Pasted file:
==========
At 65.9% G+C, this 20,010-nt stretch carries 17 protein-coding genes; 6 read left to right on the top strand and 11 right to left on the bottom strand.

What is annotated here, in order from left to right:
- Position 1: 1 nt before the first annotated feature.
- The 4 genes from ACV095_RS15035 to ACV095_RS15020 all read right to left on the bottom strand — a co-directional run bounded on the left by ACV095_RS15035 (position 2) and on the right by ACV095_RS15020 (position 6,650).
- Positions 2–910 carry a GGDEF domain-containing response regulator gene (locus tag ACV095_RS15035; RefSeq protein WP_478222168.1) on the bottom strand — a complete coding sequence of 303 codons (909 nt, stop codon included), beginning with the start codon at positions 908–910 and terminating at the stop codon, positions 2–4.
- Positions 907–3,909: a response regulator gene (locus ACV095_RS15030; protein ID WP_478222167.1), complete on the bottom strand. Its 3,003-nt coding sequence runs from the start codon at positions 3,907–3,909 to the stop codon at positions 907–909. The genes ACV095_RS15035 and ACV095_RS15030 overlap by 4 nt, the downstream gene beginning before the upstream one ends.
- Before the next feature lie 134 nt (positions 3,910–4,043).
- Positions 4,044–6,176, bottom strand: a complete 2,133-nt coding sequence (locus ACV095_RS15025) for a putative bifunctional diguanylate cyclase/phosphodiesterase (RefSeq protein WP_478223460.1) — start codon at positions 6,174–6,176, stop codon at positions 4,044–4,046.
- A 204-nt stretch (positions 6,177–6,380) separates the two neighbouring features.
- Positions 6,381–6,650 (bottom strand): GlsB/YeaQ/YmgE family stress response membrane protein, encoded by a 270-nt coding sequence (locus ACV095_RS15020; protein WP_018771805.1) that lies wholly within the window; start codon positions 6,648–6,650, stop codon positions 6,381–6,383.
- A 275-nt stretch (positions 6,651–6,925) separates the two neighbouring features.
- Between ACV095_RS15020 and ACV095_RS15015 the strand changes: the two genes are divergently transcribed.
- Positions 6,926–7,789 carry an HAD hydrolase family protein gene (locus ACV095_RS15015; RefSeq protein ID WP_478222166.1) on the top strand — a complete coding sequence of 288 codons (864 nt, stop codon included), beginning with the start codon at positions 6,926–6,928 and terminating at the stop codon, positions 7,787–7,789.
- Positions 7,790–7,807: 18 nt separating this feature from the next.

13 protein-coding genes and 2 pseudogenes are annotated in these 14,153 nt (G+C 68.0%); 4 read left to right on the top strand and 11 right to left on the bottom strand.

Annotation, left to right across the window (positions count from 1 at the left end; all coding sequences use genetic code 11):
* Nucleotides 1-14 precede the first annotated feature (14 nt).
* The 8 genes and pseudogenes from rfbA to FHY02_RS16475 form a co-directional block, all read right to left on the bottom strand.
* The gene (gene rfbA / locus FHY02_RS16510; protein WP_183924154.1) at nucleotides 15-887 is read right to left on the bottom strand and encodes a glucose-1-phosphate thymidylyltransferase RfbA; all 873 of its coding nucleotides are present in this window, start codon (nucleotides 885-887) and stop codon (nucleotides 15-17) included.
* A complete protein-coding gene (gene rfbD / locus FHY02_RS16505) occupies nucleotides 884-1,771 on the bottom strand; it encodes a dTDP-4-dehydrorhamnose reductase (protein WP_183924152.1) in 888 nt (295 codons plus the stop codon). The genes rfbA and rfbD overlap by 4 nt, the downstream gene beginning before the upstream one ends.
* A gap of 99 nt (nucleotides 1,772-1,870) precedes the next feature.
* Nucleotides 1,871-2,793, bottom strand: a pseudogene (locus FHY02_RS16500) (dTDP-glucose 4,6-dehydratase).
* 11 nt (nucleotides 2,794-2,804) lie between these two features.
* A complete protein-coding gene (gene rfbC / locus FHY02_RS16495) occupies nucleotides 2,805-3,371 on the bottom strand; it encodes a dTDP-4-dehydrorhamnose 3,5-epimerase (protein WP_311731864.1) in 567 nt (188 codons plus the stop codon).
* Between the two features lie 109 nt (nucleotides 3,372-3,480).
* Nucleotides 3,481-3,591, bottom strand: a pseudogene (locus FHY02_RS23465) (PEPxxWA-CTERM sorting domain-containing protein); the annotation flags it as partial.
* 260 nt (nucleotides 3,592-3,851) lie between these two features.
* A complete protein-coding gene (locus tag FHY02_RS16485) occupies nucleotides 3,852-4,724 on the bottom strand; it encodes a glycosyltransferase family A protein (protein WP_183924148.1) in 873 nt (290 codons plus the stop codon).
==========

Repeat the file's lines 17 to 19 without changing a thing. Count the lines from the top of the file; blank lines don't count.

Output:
* Nucleotides 1-14 precede the first annotated feature (14 nt).
* The 8 genes and pseudogenes from rfbA to FHY02_RS16475 form a co-directional block, all read right to left on the bottom strand.
* The gene (gene rfbA / locus FHY02_RS16510; protein WP_183924154.1) at nucleotides 15-887 is read right to left on the bottom strand and encodes a glucose-1-phosphate thymidylyltransferase RfbA; all 873 of its coding nucleotides are present in this window, start codon (nucleotides 885-887) and stop codon (nucleotides 15-17) included.